$375 plus postage and insurance
This Mongolian oil lamp was made in 3 sections, which were then "welded" together. From the 3 seam marks, it appears that the base was made from 3 parts which were joined and hammered into shape. The stem was a long square length of rod which was twisted during heating. Typically, these lamp stands would have a shallow bowl with a short dull spike for a candle, or a tripod oil bowl could also be placed on the top bowl according to the owners resources and preferences. This particular lamp stand has had the oil bowl welded into place the top.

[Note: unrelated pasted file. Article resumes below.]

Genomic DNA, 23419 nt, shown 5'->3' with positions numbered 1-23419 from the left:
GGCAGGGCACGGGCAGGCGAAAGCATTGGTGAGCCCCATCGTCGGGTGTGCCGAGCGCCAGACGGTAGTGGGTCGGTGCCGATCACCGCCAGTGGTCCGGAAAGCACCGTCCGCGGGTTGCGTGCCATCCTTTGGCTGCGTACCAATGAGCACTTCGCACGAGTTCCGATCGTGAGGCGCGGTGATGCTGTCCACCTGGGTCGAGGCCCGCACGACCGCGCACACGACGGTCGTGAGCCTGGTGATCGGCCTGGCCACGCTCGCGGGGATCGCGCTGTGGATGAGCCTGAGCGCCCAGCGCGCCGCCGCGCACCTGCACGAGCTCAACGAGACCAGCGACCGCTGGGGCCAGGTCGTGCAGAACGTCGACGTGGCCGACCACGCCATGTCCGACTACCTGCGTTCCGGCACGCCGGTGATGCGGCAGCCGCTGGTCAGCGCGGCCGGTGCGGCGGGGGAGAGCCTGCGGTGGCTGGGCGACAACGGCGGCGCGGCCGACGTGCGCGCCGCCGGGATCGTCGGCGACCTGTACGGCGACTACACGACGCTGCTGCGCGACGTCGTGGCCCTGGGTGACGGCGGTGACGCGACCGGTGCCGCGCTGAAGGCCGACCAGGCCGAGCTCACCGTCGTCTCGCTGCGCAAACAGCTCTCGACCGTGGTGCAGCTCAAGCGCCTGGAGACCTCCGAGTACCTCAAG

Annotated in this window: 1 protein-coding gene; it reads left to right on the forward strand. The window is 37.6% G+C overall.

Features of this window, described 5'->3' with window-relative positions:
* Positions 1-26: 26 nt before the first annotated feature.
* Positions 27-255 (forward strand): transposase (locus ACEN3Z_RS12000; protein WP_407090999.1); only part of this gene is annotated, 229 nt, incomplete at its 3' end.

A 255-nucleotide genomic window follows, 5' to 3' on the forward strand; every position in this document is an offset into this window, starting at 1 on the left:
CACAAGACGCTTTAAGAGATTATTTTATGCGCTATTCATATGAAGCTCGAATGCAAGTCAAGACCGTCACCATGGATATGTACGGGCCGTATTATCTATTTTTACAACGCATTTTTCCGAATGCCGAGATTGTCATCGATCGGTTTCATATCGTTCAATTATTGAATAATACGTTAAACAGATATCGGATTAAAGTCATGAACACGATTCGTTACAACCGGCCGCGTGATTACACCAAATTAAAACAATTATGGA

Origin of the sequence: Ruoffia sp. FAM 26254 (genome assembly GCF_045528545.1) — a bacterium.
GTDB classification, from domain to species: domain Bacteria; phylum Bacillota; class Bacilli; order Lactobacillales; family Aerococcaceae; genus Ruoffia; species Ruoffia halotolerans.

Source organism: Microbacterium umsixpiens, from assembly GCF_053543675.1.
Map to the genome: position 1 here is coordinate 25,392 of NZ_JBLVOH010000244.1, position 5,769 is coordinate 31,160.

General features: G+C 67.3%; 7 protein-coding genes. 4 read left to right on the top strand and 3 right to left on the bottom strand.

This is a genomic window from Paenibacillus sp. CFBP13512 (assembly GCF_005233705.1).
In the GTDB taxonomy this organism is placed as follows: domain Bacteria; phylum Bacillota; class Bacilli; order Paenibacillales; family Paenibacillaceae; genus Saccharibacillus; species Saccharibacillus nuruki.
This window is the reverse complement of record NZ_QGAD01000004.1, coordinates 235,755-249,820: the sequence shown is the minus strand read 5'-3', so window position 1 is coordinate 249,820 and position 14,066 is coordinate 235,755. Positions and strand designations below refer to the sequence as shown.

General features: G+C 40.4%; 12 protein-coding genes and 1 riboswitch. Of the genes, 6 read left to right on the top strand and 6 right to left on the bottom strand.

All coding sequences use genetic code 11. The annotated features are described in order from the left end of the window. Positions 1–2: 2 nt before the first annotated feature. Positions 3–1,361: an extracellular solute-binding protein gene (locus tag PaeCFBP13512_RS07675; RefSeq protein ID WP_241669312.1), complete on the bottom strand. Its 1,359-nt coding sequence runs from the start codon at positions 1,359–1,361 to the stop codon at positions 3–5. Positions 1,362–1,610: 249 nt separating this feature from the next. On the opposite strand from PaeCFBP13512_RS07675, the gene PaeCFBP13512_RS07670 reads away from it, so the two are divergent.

The lamp stand is 25 inches tall, and 7 inches across at the bottom of the base. The weight and proportions give it stability. Though this particular lamp came out of a Mongolian monastery, lamps of this type have been used for the past 200 years to light the family Ger (nomadic home of the Mongolians similar to the middle eastern Yurt) as the Mongolians move across the land. With it's age and patinated surface, it is a handsome display piece and as an ethnographic artifact, it tells a story.